You can now install older versions of Adobe products straight from Creative Cloud Desktop. These are installed side-by-side with existing versions.
Improved performance when syncing a large number of files.
Fixed scenarios where font sync would show perpetual spinner.
Improved overall font sync stability.
Improved error handling for file sync, including the addition of notifications when retrying can resolve an error.
Batched notifications of file sync operations, limiting the number of notifications when a large number of files are synced in a short period of time.
Redesigned Sign In experience.
Increased types of enterprise identities accepted for licensing products.
Note: Don't miss Adobe's Photoshop Photography Program deal expiring soon. That's Photoshop CC and Lightroom 5 for only $9.99 per month with no previous ownership requirements (offer valid through May 31).
I always appreciate photo subject and location scouting help and my family looks out for me in this regard. It was early-mid morning and I was sitting in my office when the phone rang. As you guessed from the title, it was my wife. "The neighbor's field is full of yellow dandelions in full bloom. The light is perfect."
My wife has a good eye for beauty (she married me, didn't she? OK, OK, just kidding). I knew that the field she was talking about was indeed full of these yellow flowers and I had already considered photographing them. The part of the report that I was most questioning was the perfect light part. It was well after the golden hour and the sky did not look hazy enough to remain warm and/or soft this late in the morning.
The big question was, "Did I want to carve out an hour+ of my day for this shoot?" Keeping the scouts happy always has merit, the blooms were not going to last for long and a circular polarizer filter can take care of the high sun issue, so I loaded a couple of lenses and a 5D III into a Think Tank Photo StreetWalker Backpack and drove a couple of miles to the field.
My goal was to create an attractive photo highlighting the massive quantity of yellow dandelions, so the lenses I took were of the wide angle variety. Upon walking up to the field, I realized that looking downward revealed a much lower flower density than I wanted to see and dirt showed between many of the green plants in this hay field. Looking at the field from a low vantage point (from near or far) showed the bed of bright yellow flowers perspective I was looking for.
The chicken barn was not going to be avoided being included in the frame with the wide angle lenses I had with me, so I embraced it. Much of the very long barn was featureless, but taking a position close to the feed bins allowed the bins to become a prominent feature of the barn.
With the sun still relatively low in the sky, the CPOL filter needed a specific angle into the scene to work its magic.
The final composition involved finding the best-available foreground flower clumps relatively close to the grain bins, getting down close to ground and shooting in the angle providing the best CPOL filter effect. While I often avoid getting much of a clear sky in the frame, I felt that the bright polarized blue gradient sky color was attractive and added balance to this overall composition.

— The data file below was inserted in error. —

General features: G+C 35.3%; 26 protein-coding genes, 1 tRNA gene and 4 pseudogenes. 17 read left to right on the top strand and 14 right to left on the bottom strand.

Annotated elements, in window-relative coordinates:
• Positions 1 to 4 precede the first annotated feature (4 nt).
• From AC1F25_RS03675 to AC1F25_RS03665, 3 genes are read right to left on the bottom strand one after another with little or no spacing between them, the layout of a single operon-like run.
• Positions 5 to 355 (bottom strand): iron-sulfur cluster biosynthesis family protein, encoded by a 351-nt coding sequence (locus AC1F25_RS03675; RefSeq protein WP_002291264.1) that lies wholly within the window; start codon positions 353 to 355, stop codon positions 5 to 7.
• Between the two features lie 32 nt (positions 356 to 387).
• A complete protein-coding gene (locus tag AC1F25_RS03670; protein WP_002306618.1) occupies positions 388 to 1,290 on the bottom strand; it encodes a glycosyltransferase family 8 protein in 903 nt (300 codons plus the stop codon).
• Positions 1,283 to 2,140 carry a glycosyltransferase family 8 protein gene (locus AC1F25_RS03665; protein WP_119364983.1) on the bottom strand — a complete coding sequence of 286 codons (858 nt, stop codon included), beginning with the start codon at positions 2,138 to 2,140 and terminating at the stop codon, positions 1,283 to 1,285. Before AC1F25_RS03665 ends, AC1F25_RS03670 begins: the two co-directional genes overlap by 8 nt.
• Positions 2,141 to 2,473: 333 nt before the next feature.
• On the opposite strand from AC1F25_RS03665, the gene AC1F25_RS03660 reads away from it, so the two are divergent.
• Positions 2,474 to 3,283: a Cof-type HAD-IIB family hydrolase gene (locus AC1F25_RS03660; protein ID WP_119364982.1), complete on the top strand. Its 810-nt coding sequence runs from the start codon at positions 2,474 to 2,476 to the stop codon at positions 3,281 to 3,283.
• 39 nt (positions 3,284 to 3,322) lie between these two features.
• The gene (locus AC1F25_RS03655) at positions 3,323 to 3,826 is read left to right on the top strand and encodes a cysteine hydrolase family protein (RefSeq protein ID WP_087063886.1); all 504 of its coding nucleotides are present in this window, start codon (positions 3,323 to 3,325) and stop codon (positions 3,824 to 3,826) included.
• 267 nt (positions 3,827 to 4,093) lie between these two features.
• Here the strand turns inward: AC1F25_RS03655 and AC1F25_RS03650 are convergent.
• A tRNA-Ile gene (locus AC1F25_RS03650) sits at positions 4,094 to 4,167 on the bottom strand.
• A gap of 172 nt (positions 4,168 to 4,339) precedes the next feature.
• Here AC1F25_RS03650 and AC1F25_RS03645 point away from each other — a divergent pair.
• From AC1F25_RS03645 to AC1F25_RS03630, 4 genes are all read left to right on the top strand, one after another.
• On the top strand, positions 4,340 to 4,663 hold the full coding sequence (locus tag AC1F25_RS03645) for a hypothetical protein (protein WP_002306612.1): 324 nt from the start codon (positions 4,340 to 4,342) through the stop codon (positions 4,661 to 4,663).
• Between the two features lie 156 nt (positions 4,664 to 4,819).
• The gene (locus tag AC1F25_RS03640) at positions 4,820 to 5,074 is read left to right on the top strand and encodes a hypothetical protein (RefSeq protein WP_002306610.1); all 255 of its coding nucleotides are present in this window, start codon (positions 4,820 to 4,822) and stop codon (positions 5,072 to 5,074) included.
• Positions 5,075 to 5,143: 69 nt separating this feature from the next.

Down low and up close to the foreground flowers meant that an f/16 depth of field was not quite enough to give me sharp details in the closest foreground subjects, so I shot a second frame with those subjects in better focus. The two frames were stacked in Photoshop layers and the not-sharp-enough foreground details were erased from the top layer to allow the sharper second layer to show through.
What I didn't remember from childhood is that the yellow readily comes off of dandelion flowers. Upon getting into the car, I realized that my pants were very yellow. They were still yellow after blowing them off with an air compressor and they were still somewhat yellow after their first washing. All photos have a cost, but some have unforeseen costs.
In the end, I was glad my wife called and the collection of images I captured on this morning were worth the costs.
Have you ever stood on the edge of an active volcano or swam in 110 degree water while ducking lava bombs? Photographers CJ Kale and Nick Selway do it so that you don't have to.
Kale and Selway are former rescue swimmers who devote their lives to capturing the ever-changing Hawaiian landscape, where active volcano meets crashing waves. Their work is physically grueling and oftentimes dangerous, but the challenge and beauty of the volatile landscape keep them coming back for more.
Insurance can be a complicated beast, but knowing how to cover yourself and your equipment is a must-do for your business. In this guide, we review the types of insurance you should consider as a working photographer, plus offer up tips from insurance experts and additional resources to help you make the smartest decisions for your business.
"When photographers want quality in their images, they know it starts with as much attention and detail as possible before the shutter clicks. We know we have post-production there to enhance the images, but it should be used like an artist with a fine brush, not like a construction worker with a jackhammer.
I am a big believer in the nondestructive workflow to its fullest degree and refer to my approach to this as “the way of the fast retreat,” which requires being ready for any change with the least amount of backtracking as possible. It comes after a career of working with advertising photography projects that need to have as many options for last minute changes as possible. We used techniques like creating HDR images from multiple exposures, stitching panoramic images, and depth of field image stacking to increase both the quality and dynamic range of our images. But the most important factor is to get the best possible original image captured. One way to maintain the highest quality in a photograph is the ability to control the image perspective before the image is taken."